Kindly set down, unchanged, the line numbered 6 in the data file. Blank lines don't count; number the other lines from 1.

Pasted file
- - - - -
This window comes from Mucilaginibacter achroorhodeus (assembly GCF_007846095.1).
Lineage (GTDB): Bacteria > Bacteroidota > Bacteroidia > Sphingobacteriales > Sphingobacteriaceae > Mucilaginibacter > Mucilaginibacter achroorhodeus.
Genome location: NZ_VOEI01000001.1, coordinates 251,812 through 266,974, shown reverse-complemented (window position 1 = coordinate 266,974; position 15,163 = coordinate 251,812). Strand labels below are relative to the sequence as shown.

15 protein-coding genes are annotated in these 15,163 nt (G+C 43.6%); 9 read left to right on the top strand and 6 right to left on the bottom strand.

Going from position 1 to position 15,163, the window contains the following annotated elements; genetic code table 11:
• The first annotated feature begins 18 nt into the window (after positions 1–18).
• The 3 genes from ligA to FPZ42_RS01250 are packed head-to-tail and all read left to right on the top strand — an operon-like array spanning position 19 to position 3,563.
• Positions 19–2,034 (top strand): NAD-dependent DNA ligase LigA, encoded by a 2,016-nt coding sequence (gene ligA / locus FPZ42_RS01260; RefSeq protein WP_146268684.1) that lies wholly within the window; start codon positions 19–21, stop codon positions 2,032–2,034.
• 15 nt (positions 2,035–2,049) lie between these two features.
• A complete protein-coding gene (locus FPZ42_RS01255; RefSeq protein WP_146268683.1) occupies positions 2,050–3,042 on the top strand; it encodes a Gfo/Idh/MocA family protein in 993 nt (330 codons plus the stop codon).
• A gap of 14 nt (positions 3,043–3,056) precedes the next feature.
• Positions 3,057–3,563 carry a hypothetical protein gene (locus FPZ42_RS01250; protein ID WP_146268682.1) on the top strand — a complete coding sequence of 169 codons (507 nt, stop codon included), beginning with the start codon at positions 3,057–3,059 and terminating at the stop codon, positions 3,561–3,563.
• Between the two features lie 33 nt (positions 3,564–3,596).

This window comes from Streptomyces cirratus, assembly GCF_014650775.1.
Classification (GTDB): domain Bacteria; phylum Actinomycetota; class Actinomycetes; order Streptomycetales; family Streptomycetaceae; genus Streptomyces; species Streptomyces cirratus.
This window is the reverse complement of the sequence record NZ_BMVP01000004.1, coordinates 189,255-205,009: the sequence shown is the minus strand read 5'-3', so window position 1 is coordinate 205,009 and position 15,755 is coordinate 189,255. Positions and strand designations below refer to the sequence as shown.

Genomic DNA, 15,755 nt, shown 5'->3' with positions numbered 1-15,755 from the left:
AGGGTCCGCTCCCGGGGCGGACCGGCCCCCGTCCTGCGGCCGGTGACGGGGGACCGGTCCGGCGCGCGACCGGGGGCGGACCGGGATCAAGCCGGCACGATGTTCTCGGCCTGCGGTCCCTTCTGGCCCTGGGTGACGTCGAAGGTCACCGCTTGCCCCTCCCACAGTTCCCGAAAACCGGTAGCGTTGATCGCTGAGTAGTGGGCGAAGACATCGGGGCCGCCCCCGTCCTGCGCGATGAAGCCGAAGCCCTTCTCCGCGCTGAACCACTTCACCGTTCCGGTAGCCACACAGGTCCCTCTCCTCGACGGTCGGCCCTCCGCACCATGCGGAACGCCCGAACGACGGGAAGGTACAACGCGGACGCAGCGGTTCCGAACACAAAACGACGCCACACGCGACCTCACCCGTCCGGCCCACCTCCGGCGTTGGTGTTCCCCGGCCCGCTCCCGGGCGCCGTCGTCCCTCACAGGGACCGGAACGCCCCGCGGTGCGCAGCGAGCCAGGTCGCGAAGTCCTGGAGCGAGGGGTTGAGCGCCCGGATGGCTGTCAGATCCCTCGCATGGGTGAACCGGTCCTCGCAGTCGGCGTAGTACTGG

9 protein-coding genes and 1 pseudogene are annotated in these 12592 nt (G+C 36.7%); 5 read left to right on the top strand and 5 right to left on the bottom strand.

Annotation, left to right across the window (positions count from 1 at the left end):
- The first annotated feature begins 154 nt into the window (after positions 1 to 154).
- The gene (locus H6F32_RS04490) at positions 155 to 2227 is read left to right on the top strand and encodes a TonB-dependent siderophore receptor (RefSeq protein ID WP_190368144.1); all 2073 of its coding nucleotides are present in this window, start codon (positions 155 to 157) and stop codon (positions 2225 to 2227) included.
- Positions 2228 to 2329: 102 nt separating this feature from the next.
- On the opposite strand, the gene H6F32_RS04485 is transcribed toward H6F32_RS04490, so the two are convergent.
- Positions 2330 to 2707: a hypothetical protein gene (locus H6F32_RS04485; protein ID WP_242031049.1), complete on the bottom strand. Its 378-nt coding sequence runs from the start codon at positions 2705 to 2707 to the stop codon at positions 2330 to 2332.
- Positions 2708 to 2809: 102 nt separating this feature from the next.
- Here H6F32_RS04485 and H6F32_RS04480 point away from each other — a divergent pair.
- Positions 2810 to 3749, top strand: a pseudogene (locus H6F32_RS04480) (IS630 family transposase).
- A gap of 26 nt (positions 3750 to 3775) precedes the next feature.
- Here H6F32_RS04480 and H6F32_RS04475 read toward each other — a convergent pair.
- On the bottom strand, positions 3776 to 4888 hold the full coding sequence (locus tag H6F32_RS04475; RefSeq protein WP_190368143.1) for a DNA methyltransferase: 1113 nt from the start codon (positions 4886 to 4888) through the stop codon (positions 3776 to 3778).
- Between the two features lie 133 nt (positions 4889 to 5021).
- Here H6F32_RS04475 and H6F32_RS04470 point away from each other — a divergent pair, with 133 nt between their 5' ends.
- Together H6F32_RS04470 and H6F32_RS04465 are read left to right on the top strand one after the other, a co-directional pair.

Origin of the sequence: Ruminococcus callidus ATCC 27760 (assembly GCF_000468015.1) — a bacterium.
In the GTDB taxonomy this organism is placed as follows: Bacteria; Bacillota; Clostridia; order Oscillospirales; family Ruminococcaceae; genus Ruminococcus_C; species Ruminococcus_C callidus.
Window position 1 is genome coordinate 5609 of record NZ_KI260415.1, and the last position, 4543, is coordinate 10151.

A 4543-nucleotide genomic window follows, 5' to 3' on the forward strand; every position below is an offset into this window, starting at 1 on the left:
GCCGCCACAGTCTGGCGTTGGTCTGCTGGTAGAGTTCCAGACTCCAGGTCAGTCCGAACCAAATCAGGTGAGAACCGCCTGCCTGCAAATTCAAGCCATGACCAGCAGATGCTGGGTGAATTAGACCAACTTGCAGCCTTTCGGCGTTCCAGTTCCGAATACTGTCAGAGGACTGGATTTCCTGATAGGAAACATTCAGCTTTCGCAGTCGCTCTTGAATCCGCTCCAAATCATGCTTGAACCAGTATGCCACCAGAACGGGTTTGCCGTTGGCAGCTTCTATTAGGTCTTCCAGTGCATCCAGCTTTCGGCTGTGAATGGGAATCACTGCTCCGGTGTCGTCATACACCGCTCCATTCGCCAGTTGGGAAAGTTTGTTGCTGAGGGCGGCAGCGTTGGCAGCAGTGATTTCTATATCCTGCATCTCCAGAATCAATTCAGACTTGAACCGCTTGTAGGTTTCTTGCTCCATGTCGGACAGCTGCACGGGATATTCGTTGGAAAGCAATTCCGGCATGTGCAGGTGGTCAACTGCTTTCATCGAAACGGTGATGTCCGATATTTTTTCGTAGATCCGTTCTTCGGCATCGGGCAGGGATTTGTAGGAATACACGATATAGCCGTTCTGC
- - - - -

• The first annotated feature begins 18 nt into the window (after positions 1–18).